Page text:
To fish a wreck back then, a stop was made before the run, to catch as many blue runners as possible. Once on the wreck, one would be hooked through the shoulders and allowed to thrash about on the surface. Big amberjack, cobia and barracudas would come up from the wreck and try to eat him. Your job was to keep the gamefish interested, without actually letting them eat the runner. In other words, when they made a lunge for the runner, you jerked it out of the water, such that the fish missed. Each species had it's own personality and tactics, which a successful teaser had to learn. Barracudas for example, liked to hide under the boat in ambush mode. They are fast and do not telegraph their intentions. We lose a lot of runners to barracudas and usually have to catch and release a big one, just to get rid of him. But once a fish was singled out for catching, we would wait until it was his turn at the runner. Then after he (hopefully) missed, we would substitute an artificial lure or fly for the runner and the fight would be on. Incidentally, the reason for teasing in the first place, was to lure the fish away from the wreck. We never anchored when teasing and if a 60 lb. amberjack was hooked on 8 lb. or fly, he would have no problem getting back into the wreck. So we teased until the boat had drifted far enough from the wreck, such that the fish could not do that.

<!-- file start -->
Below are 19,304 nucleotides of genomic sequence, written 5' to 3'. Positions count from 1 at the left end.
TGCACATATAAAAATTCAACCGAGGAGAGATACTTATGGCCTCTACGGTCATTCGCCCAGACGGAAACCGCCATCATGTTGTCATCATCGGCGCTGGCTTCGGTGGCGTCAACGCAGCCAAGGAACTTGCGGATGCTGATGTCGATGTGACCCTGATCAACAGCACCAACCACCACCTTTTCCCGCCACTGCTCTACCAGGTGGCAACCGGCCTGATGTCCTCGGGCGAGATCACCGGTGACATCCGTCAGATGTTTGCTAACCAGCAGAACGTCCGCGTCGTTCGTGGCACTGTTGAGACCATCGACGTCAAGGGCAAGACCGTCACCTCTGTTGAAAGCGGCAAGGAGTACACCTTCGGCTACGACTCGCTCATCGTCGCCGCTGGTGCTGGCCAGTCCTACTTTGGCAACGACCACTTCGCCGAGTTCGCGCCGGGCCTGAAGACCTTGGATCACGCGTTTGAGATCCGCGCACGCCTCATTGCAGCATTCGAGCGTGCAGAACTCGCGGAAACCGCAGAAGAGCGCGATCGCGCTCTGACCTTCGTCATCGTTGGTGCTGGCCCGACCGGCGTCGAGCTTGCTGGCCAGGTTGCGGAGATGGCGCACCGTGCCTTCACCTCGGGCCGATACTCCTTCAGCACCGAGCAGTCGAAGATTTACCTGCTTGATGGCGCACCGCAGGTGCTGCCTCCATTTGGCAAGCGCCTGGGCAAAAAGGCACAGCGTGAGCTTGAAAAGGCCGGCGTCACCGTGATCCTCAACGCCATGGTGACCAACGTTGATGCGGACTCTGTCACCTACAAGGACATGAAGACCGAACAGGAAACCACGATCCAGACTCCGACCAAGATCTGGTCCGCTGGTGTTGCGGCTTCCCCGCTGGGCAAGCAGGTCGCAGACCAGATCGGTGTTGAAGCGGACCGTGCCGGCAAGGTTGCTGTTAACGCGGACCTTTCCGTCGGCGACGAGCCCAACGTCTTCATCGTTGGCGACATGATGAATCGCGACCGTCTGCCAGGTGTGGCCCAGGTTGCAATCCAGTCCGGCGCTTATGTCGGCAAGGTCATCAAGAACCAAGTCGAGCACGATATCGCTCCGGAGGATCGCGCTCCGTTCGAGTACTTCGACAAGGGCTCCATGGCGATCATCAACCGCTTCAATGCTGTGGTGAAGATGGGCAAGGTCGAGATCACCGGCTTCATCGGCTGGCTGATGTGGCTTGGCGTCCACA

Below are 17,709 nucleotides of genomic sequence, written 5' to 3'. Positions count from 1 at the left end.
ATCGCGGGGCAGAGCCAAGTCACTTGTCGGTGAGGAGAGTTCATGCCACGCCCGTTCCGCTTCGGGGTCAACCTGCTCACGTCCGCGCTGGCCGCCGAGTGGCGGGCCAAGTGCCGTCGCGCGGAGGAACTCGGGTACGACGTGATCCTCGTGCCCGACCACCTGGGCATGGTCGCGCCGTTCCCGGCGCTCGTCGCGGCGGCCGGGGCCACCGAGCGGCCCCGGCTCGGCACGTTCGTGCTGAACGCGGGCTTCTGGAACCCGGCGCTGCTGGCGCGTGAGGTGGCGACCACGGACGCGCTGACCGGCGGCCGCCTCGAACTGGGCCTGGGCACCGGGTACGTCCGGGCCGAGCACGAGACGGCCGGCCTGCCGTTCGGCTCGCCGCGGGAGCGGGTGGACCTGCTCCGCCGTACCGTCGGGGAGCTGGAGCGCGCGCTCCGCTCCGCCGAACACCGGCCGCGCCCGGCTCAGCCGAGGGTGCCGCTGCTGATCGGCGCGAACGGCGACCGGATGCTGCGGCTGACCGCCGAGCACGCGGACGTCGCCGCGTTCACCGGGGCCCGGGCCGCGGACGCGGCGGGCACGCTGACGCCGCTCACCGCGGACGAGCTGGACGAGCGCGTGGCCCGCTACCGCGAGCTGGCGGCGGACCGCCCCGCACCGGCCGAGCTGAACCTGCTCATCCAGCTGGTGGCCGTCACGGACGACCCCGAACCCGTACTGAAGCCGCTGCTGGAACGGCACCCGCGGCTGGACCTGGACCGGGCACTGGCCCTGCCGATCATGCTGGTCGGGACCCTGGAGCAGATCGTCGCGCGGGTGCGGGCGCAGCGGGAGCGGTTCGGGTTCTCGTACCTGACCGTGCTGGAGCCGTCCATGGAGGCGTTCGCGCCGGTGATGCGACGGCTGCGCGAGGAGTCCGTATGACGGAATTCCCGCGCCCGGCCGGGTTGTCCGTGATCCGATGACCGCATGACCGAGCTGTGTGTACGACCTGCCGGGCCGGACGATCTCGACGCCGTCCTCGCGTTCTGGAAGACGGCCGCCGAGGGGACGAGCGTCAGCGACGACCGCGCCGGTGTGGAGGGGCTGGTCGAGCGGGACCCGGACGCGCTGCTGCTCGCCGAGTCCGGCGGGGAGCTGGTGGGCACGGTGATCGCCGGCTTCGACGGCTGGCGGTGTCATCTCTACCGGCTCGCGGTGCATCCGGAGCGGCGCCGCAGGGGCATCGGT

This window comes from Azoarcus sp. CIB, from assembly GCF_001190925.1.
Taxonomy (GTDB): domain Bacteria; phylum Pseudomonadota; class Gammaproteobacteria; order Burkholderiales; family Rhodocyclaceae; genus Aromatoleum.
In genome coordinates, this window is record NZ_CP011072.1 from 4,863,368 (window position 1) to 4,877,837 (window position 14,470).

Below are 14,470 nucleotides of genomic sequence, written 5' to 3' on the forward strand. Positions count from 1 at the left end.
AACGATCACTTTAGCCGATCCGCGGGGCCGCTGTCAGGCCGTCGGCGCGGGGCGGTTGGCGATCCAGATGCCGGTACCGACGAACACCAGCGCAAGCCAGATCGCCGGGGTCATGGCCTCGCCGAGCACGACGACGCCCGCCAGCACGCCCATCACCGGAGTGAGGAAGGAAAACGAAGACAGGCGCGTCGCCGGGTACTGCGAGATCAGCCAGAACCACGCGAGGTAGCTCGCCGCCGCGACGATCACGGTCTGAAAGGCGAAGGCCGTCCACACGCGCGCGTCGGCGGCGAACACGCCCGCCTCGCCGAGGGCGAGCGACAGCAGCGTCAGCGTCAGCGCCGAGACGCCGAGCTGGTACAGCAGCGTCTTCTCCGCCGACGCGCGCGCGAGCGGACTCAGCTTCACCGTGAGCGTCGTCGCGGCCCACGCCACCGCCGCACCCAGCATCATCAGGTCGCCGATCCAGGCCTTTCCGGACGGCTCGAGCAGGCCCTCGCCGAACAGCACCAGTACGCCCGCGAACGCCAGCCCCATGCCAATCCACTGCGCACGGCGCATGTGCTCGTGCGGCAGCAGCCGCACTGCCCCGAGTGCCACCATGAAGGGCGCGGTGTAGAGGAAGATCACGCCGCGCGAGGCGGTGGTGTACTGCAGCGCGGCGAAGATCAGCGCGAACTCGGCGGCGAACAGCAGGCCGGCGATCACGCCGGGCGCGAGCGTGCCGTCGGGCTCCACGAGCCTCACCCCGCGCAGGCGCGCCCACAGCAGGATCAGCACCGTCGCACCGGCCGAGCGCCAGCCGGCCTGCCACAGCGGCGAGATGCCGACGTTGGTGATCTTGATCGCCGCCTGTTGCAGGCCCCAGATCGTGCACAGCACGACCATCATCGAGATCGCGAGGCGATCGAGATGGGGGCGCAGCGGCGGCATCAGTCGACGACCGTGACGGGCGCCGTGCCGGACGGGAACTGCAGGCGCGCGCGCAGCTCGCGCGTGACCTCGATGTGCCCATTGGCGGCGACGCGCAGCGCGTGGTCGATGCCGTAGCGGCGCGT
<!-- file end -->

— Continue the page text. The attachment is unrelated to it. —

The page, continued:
One particular wreck, sitting in 63 ft of water, had an enormous jewfish in it. It was said he was trapped inside one of the cargo holds and could not get out. One very calm summer day, I had a self-proclaimed expert free diver in the boat and he wanted to dive the wreck. I always kept a mask and set of fins on board, so WTH? He went down there, looking for this big jewfish and I guess he found it. Because we could hear him thumping, all the way up in the boat! That guy shot to the surface like a trident missile, with eyes as big as saucers. He said the pectoral fins on that jewfish, would cover from the top of his head, to the bottom of his breast bone. We said we could hear him thumping, all the way up to the surface and he said that down there the sound was deafening.


After Loran-C became available to recreational boaters, then everybody and his blind mother could find all the wrecks. After about 6 months they had been fished clean and we guides didn't go there anymore. As soon as an AJ or cobia hits the minimum length, he goes into a fish box. Cobia don't live on the wrecks like they used to. You have to be lucky to hit a wreck when some migratory fish make a brief stop there, and it isn't worth the long run, just hoping that might be the case.